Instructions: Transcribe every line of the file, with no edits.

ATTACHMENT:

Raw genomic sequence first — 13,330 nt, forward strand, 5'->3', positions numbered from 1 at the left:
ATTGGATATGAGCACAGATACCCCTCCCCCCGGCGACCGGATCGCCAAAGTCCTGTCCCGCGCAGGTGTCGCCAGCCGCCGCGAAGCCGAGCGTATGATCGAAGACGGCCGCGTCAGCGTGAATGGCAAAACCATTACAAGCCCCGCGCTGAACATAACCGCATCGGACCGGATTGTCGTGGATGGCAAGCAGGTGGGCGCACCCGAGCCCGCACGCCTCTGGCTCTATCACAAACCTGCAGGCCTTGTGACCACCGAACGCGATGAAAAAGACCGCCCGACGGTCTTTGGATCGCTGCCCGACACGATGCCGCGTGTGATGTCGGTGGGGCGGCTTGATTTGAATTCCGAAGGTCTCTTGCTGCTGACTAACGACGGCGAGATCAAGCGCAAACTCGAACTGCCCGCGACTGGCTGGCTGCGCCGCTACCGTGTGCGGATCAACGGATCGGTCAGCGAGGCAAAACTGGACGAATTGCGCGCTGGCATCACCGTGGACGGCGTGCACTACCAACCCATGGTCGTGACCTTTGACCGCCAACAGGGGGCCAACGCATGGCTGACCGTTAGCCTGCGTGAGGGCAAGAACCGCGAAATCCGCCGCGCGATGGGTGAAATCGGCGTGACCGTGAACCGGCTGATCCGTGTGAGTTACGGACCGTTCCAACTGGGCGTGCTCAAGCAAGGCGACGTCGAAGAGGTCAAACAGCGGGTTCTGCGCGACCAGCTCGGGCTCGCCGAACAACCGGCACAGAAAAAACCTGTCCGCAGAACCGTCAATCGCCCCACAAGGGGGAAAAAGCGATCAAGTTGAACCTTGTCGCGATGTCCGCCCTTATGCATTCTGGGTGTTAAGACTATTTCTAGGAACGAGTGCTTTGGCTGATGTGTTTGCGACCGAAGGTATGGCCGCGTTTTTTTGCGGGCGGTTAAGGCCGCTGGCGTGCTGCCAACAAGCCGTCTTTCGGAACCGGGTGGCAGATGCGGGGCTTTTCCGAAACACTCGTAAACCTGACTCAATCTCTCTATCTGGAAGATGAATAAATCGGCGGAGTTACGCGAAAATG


Raw genomic sequence first — 13,330 nt, forward strand, 5'->3', positions numbered from 1 at the left:
ATTGGATATGAGCACAGATACCCCTCCCCCCGGCGACCGGATCGCCAAAGTCCTGTCCCGCGCAGGTGTCGCCAGCCGCCGCGAAGCCGAGCGTATGATCGAAGACGGCCGCGTCAGCGTGAATGGCAAAACCATTACAAGCCCCGCGCTGAACATAACCGCATCGGACCGGATTGTCGTGGATGGCAAGCAGGTGGGCGCACCCGAGCCCGCACGCCTCTGGCTCTATCACAAACCTGCAGGCCTTGTGACCACCGAACGCGATGAAAAAGACCGCCCGACGGTCTTTGGATCGCTGCCCGACACGATGCCGCGTGTGATGTCGGTGGGGCGGCTTGATTTGAATTCCGAAGGTCTCTTGCTGCTGACTAACGACGGCGAGATCAAGCGCAAACTCGAACTGCCCGCGACTGGCTGGCTGCGCCGCTACCGTGTGCGGATCAACGGATCGGTCAGCGAGGCAAAACTGGACGAATTGCGCGCTGGCATCACCGTGGACGGCGTGCACTACCAACCCATGGTCGTGACCTTTGACCGCCAACAGGGGGCCAACGCATGGCTGACCGTTAGCCTGCGTGAGGGCAAGAACCGCGAAATCCGCCGCGCGATGGGTGAAATCGGCGTGACCGTGAACCGGCTGATCCGTGTGAGTTACGGACCGTTCCAACTGGGCGTGCTCAAGCAAGGCGACGTCGAAGAGGTCAAACAGCGGGTTCTGCGCGACCAGCTCGGGCTCGCCGAACAACCGGCACAGAAAAAACCTGTCCGCAGAACCGTCAATCGCCCCACAAGGGGGAAAAAGCGATCAAGTTGAACCTTGTCGCGATGTCCGCCCTTATGCATTCTGGGTGTTAAGACTATTTCTAGGAACGAGTGCTTTGGCTGATGTGTTTGCGACCGAAGGTATGGCCGCGTTTTTTTGCGGGCGGTTAAGGCCGCTGGCGTGCTGCCAACAAGCCGTCTTTCGGAACCGGGTGGCAGATGCGGGGCTTTTCCGAAACACTCGTAAACCTGACTCAATCTCTCTATCTGGAAGATGAATAAATCGGCGGAGTTACGCGAAAATG